Ceramics Are Cooler Than Your Pottery Class...
Ceramics are changing manufacturing and technology more every year. The breakthroughs in composites and temperature testing are creating safer, stronger, better and more advanced products than ever before. There are so many more interesting uses for ceramics today. To learn more, visit Orton Ceramics online at www.OrtonCeramic.com. You can also get to know us better by liking our Facebook page to receive more access to our great articles, posts and updates! Visit us on Facebook and Twitter at @OrtonCeramic.
The Board of Trustees of the Edward Orton Jr. Ceramic Foundation announces the retirement of its General Manager for the past 16 years, Gary Childress effective February 2, 2018. Mr. Mark Lawson will replace Mr. Childress as General Manager.
Mr. Lawson joins Orton following more than 20 years in senior management positions with Elkay Manufacturing, Trigon International and Tervis. Mr. Lawson has a BS degree in Mining Engineering from Virginia Polytechnic Institute, a Master’s degree in Materials Science and Engineering from the University of Pittsburgh, and an MBA from the University of Chicago. Mr. Lawson’s education and experience in materials will add significant value to the leadership of the management team of Orton.
Those experienced in firing ceramics know that kiln atmosphere can have a major influence on the reaction rates and properties of the ware. Since the point at which a cone will bend is brought about by thermochemical reactions, we would also expect that atmosphere also influences when a cone will deform. Fortunately, the atmospheric conditions that influence product properties generally have related effects on cone behavior.
The appearance of cones after they have been drawn from the kiln usually gives an indication of the kiln conditions during the progress of the cones through the fire. Cones going down in the wrong sequence or direction are often an indication of improper placement of the cones, improperly made plaques used to hold the cones, or some other atmospheric effect.
The environmental conditions that are most likely to influence cone behavior are listed below followed by a short description of the cause:
Presence of sulfur gases
Presence of water vapor
Drafts within the kiln
Reducing conditions are associated with gas kilns when the ratio of gas to air is adjusted so the oxygen content is very low. Under reducing conditions, the organic binder and any organic matter associated with the materials used in making a cone, cannot fully oxidize. As a result, the cones will develop a black core from trapped carbon. Most ceramics will mature at lower temperatures when fired in a reducing atmosphere.
In some processes, excess fuel is injected into the kiln to induce reduction, as is commonly done in the manufacture of bricks to produce a color effect. This process often called “Flashing” does not normally have an adverse effect on cone deformation.
Black coring can also occur if the temperature is increased too fast at the onset of a firing. Under such conditions, there is insufficient time for oxidation of the organic material within the cone to occur.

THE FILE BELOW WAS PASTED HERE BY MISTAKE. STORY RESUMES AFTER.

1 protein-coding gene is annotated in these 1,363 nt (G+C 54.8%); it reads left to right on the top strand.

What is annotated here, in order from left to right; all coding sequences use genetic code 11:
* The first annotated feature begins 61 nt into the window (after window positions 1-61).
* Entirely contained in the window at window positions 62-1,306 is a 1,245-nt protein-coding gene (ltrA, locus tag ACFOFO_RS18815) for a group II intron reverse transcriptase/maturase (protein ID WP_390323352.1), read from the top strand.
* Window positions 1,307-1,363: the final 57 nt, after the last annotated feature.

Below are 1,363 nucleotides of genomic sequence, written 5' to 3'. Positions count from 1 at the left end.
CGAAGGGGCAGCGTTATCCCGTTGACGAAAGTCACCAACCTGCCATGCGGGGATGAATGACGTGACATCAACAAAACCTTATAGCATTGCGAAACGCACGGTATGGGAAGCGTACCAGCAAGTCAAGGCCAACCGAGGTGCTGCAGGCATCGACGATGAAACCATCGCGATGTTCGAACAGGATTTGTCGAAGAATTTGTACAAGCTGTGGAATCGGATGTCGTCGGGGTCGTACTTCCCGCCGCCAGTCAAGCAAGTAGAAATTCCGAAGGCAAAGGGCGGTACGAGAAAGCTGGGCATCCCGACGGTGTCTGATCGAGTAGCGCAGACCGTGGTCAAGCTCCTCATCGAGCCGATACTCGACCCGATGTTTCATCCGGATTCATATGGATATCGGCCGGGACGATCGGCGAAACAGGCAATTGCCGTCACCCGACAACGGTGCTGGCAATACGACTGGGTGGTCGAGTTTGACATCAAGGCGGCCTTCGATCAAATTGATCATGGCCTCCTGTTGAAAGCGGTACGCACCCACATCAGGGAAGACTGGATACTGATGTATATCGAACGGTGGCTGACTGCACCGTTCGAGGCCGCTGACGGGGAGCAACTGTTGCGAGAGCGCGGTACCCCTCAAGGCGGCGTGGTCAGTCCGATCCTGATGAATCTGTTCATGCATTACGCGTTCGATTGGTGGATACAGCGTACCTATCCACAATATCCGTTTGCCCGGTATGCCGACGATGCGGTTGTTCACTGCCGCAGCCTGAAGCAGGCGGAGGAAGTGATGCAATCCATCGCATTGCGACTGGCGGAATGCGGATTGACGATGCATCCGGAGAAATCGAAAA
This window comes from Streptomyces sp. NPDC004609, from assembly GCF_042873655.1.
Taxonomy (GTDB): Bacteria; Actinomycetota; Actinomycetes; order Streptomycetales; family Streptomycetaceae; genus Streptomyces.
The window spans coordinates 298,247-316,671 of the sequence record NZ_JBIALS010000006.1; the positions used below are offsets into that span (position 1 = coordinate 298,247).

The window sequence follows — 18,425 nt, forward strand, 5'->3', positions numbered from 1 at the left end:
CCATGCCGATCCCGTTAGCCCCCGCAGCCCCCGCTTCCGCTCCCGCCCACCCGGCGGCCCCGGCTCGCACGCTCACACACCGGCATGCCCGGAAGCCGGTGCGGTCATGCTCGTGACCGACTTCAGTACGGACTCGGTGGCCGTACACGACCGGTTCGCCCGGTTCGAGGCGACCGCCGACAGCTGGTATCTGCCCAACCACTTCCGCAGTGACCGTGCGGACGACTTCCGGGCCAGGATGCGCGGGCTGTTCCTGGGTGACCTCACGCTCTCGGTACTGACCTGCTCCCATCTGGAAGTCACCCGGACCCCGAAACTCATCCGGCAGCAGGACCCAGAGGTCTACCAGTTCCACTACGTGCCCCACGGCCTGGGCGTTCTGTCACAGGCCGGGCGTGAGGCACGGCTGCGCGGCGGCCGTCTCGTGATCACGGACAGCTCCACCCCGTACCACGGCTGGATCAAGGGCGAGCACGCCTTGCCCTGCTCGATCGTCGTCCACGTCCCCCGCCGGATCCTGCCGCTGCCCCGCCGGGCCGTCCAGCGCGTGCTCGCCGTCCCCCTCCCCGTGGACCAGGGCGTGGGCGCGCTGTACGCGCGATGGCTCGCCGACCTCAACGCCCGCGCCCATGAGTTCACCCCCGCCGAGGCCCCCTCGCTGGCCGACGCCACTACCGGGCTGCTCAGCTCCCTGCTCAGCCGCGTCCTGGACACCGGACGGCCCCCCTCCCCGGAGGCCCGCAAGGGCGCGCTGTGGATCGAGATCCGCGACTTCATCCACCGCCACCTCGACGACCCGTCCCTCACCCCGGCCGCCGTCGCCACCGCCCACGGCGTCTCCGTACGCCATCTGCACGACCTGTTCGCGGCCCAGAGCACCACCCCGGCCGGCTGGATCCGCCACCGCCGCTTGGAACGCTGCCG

The presence of a carbon core (black coring) can induce bloating and change the bending behavior of a cone, making them inaccurate.
Typical appearance of cones
Cones exposed to reducing atmosphere
The presence of sulphur in kilns will have an adverse effect on cones that are manufactured with red iron oxide; those include cones numbered from 010 to 3. The “red” cones will have a green to black appearance after firing in a reducing atmosphere.
In kiln atmospheres that are either Sulphurous or reducing, cones can also develop a rigid “shell” with a softened interior that is partially melted. These “Hard-shelled” cones will not deform naturally. The surface of the cone will have a matte finish and appear rough with sharp edges. Hard-shelled cones do not bend in an arc but are stiff and will bend only at the base, like a felled tree. Hard-shelling may also be encountered due to the volatilization of boric oxide from the glass frit used to manufacture cones numbered from 010 to 3. Hard Shelling causes cones to deform at temperatures higher than normal.
In order to provide cones that will work in reducing conditions and in the presence of sulphur, Orton manufactures a twin line of cones that are formulated without red iron oxide. The “Iron free” cone series is identical in performance to the regular series of cones from 010 to 3.
The presence of water vapor, particularly in larger quantities, will influence cone behavior. The action of water vapor upon a cone will make it deform sooner than normal. The reason for this is that water vapor diffuses into ceramic materials and causes changes in the vitrification process. This accounts for different behavior seen in firings made in an electric kiln as compared to a gas fired kiln. Even though water vapor in the products of combustion can run as high as 20%, it does not take away from the value which cones can have because comparable effects are usually found in the properties of the ware.
Fly ash from the burning of solid fuel may settle on cones and influence thier deformation.
Likewise, volatile products such as salt fumes, lead, and zinc compounds may produce a surface glaze on the cone which may influence cone bending behavior.
The cutting tongues of flames may cause cones to develop melted tips, or cause abnormal deformation if the cones are placed too close to gas burners. If possible, cones should be protected from flame impingement and kiln drafts.
Radiation from hot surfaces, or, if the cones are placed close to cooler surfaces, will have some effect on cone deformation, and, so far as is practical, should be protected from such conditions.
Cone exposed to Flame Impingement
Radiant effect on cone to the right
From the above examples, it is evident that one can critically analyze kiln conditions through careful observation of the pyrometric cones drawn from the kiln. A properly responsive set of cones will invariably indicate a properly fired kiln, provided the heating schedule is suited to the ware.